Kathryn Schroeder of FilmFracture writes: "Laure's family has recently moved to a new suburb in France. With her short blonde hair and ambiguous features it is unclear on first meeting Laure on screen if she is indeed a boy or a girl. This of course begs the question, "what makes a person look like a boy or a girl?" Laure prefers the walls of her bedroom to be blue, and her parent't happily oblige. She wears long shorts and t-shirts, never a dress. Her short cropped hair is typical for a boy of her age, as is her lack of girly attributes like barrettes. When she speaks her voice does not carry high or low, with no indicative speech markers of either gender. But Laure is a girl by birth, she just happens to not outwardly portray feminine characteristics and in turn her first meeting with a local girl, Lisa, results in the misunderstanding that Laure is indeed a boy; and she does nothing to correct the situation."
The Assignment, (re)Assignment, Tomboy, or whatever it's called, is incompetent, incoherent and indecipherable dribble.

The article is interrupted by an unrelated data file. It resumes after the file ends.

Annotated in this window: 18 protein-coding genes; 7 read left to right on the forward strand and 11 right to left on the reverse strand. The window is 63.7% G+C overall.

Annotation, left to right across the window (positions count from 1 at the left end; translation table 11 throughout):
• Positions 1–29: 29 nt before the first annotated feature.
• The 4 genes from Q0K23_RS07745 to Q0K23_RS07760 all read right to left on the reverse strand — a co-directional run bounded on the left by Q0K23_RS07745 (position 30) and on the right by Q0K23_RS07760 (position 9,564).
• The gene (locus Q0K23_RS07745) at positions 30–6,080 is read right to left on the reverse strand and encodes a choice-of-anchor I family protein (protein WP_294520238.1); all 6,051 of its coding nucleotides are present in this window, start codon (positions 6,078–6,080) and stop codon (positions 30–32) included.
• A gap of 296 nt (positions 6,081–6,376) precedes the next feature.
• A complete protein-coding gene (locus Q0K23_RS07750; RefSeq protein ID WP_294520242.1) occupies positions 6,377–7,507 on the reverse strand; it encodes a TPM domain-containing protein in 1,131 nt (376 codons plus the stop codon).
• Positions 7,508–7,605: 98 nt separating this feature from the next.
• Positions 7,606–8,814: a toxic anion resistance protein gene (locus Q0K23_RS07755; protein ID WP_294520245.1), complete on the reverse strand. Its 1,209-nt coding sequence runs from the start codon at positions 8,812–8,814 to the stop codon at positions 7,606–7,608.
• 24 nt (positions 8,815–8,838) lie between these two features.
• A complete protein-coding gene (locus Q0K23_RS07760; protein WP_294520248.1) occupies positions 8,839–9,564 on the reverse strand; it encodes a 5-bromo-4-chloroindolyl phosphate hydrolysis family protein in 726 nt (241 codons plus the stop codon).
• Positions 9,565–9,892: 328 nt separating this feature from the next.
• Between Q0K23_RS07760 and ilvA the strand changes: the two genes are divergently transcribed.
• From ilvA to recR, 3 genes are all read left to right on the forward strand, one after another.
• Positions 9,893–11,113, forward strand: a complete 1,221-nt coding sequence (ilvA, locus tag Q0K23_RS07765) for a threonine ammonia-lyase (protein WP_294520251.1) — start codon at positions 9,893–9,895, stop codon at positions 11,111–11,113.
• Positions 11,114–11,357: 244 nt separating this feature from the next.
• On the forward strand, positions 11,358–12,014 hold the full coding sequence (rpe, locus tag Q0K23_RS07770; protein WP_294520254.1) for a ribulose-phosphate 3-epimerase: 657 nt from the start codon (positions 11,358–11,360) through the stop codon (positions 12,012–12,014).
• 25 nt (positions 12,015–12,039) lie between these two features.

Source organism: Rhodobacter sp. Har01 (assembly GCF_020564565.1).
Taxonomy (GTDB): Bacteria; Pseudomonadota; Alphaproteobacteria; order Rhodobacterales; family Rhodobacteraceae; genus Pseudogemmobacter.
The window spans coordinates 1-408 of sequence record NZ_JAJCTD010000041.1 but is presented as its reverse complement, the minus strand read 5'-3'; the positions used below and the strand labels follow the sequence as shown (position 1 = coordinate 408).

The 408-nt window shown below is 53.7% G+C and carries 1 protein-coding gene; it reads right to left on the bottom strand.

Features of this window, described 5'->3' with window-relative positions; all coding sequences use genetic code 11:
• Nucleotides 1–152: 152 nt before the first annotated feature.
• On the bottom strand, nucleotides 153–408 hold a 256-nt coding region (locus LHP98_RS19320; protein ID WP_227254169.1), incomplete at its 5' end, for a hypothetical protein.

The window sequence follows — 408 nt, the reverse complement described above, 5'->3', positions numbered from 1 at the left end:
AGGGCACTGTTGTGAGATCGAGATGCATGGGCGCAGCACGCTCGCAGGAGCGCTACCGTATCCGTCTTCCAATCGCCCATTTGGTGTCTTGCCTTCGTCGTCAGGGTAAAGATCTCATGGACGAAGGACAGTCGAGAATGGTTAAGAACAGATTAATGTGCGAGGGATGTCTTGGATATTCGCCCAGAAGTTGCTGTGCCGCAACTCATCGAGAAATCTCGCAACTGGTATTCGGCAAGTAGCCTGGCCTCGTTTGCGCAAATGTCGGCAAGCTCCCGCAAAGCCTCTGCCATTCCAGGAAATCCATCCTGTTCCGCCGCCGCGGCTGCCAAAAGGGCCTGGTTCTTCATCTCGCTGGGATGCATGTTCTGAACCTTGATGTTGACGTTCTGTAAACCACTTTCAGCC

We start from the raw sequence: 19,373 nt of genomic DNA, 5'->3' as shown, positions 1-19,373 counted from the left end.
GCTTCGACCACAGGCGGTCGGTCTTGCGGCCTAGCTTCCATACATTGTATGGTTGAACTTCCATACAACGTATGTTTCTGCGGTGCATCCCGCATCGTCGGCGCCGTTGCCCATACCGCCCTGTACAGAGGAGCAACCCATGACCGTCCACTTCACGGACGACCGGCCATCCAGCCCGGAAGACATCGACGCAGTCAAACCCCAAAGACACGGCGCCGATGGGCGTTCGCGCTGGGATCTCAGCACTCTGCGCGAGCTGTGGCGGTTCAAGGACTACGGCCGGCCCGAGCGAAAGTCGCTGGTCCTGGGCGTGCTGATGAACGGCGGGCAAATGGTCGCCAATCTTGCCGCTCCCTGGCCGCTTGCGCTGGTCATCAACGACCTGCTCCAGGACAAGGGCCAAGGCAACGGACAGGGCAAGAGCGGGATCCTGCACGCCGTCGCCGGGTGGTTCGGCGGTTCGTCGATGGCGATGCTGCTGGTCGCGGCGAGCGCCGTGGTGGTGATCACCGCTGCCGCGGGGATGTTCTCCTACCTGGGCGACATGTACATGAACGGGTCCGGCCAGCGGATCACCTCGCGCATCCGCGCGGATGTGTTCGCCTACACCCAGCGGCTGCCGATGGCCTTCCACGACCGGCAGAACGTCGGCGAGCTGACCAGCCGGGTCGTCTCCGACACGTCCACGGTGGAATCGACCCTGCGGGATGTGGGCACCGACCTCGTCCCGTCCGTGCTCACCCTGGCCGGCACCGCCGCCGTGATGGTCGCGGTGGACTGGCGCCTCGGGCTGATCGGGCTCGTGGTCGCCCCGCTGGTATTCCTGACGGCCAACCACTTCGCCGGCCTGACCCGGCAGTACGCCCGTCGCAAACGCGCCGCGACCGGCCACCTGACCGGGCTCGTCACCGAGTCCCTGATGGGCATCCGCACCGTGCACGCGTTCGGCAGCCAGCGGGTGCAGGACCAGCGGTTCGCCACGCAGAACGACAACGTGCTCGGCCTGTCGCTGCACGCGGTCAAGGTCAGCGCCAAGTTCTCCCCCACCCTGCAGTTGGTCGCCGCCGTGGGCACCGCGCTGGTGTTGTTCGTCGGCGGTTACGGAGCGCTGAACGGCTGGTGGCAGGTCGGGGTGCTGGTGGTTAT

It's hard enough on a kid to move to a new town and deal with trying to fit in and make friends. On top of that, Laure (Zoé Héran) is struggling to figure out exactly who she is and how to be that person. An androgynous ten year old girl, in "Tomboy" she takes the opportunity provided by her fresh start to create a new identity, that of a boy named Mikael. The ruse works well enough over the summer, but what will happen when school starts and Mikael has to go back to being Laure?
SunTimes: The first shot is disconcerting. The camera is close to a wind-swept head and shoulders floating through space and backdropped by sky, clouds and trees. We're eventually shown that this is a child standing up through a car's open sunroof. Because the title "Tomboy" gives it away, we know this person with the close-cropped hair is a girl. Otherwise, there's no telling; she's 10, that pre-adolescent age when many children seem suspended between genders.